• ‘Although these funds are tiny, their awful performance is widely trumpeted in the financial press.’
    • ‘Announced in February, the deal was trumpeted as creating Scotland's biggest law firm - at least in number of partners.’
    • ‘The significance of ice hockey to Canadian culture is widely trumpeted within the popular and even academic realms.’
    • ‘Each study is trumpeted by the press as the definitive study on the subject, only to have that view completely turned around a month later.’
    • ‘Ironically, some of the very arguments by sociologists trumpeting that decline therefore encourage it.’
    • ‘A month ago, his Edinburgh branch was issuing a press release trumpeting the fact that 46 of those made redundant there had found retraining as gas central heating fitters.’
    • ‘It hasn't worked very well, so now more traditional public health methods are coming back into use and being trumpeted in the press as major innovations.’
    • ‘If a modern celebrity were to support something of this nature it would be trumpeted constantly in the press.’
    • ‘Some politicians trumpet these results very loudly as some sort of achievement.’
    • ‘These results were widely trumpeted in the media as the long awaited ‘vindication’ of Atkins and his diet.’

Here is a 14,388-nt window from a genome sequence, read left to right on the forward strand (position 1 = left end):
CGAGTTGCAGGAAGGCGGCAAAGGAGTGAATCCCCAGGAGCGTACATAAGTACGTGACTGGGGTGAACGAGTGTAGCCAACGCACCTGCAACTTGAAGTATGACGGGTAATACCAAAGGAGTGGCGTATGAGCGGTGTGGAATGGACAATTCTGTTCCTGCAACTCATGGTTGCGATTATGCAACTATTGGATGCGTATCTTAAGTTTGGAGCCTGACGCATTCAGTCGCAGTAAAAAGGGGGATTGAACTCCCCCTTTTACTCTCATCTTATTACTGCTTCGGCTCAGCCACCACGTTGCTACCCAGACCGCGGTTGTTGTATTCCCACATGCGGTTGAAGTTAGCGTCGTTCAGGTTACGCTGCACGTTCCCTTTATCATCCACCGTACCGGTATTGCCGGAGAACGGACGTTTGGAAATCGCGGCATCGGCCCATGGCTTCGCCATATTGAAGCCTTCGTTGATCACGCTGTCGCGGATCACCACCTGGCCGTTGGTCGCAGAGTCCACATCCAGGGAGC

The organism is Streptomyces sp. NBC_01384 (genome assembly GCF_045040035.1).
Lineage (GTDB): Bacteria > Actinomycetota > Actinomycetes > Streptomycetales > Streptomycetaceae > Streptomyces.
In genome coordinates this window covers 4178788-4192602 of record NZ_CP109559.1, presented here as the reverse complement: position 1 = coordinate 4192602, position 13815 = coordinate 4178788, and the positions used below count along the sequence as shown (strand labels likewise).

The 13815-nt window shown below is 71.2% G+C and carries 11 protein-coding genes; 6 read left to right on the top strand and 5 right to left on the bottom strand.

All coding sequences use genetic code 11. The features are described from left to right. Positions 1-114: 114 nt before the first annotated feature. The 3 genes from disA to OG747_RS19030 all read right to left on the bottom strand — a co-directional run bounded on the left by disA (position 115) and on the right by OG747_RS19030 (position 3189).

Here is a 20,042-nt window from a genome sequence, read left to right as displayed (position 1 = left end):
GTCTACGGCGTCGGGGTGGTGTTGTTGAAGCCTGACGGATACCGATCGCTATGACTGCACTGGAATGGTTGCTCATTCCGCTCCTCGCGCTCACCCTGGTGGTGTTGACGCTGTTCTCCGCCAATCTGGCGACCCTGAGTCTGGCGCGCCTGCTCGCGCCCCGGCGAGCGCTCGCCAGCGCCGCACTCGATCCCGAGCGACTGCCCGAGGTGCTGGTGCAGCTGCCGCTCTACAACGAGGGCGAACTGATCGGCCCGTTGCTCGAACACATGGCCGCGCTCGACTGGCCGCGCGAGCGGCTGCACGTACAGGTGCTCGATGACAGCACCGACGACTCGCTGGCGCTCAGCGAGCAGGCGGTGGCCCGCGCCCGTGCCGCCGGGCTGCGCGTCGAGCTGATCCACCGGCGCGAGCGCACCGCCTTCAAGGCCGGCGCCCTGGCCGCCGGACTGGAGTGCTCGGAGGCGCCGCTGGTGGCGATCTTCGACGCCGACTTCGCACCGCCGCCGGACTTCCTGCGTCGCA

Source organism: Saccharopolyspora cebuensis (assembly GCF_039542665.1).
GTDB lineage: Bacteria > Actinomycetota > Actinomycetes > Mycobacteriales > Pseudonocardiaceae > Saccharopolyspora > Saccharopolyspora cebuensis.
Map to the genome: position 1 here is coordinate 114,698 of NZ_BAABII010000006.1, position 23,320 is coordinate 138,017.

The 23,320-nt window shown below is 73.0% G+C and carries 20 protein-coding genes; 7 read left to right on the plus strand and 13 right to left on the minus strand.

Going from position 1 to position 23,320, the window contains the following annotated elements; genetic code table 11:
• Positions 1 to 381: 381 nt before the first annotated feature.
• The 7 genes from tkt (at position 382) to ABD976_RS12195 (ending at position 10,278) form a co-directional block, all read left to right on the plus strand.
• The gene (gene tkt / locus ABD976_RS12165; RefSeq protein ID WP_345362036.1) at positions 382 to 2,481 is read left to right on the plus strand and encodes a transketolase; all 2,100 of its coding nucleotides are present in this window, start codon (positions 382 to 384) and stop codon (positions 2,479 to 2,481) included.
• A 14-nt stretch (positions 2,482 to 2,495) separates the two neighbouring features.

• ‘Yet the feat she trumpets most was, in June, gaining her peerage.’
    • ‘It's a position that security professionals have been trumpeting for some time.’
    • ‘The new breed of paper focused on sensational stories about city life and trumpeted the value of a popular press as a bulwark of democracy.’
    • ‘That is something else the Government trumpeted.’
    proclaim, announce, declare, broadcast, promulgate, noise abroad, shout from the rooftops, blazon
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Phrases

  • blow one's (own) trumpet

    • Talk openly and boastfully about one's achievements.

      ‘he refused to blow his own trumpet and blushingly declined to speak’
      • ‘‘To blow our trumpet, because we are really confident about this, we believe we are the only company that has working IP telephony end-to-end,’ he said.’
      • ‘I'm not trying to blow my trumpet but it felt like the right thing to do…’
      • ‘Similarly, even today there are some insignificant boisterous Christian groups who blow their trumpet and proselytise in an aggressive way.’
      • ‘He would have been excused had he chosen to blow his trumpet a little, but that is not his style.’
      • ‘A spokeswoman for the association added: ‘We just want to blow our trumpet a little, as we are getting things done, which proves that a joint voice really can make a difference.’’
      • ‘Others blow their trumpet, but it's all pretty shallow.’
      • ‘It's perhaps not widely known because we don't always blow our trumpet.’
      • ‘But in the lead-up to the election she was happy to blow her trumpet over the achievements of her first term.’
      • ‘However, the company's new media division is clearly one area where Lawrence could quite easily blow his trumpet.’
      • ‘He seems to already be blowing his trumpet like he did the first time round.’
      boast, brag, sing one's own praises, show off, swank, congratulate oneself
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Origin

Middle English: from Old French trompette, diminutive of trompe (see trump). The verb dates from the mid 16th century.

Pronunciation

trumpet

/ˈtrəmpət//ˈtrəmpət/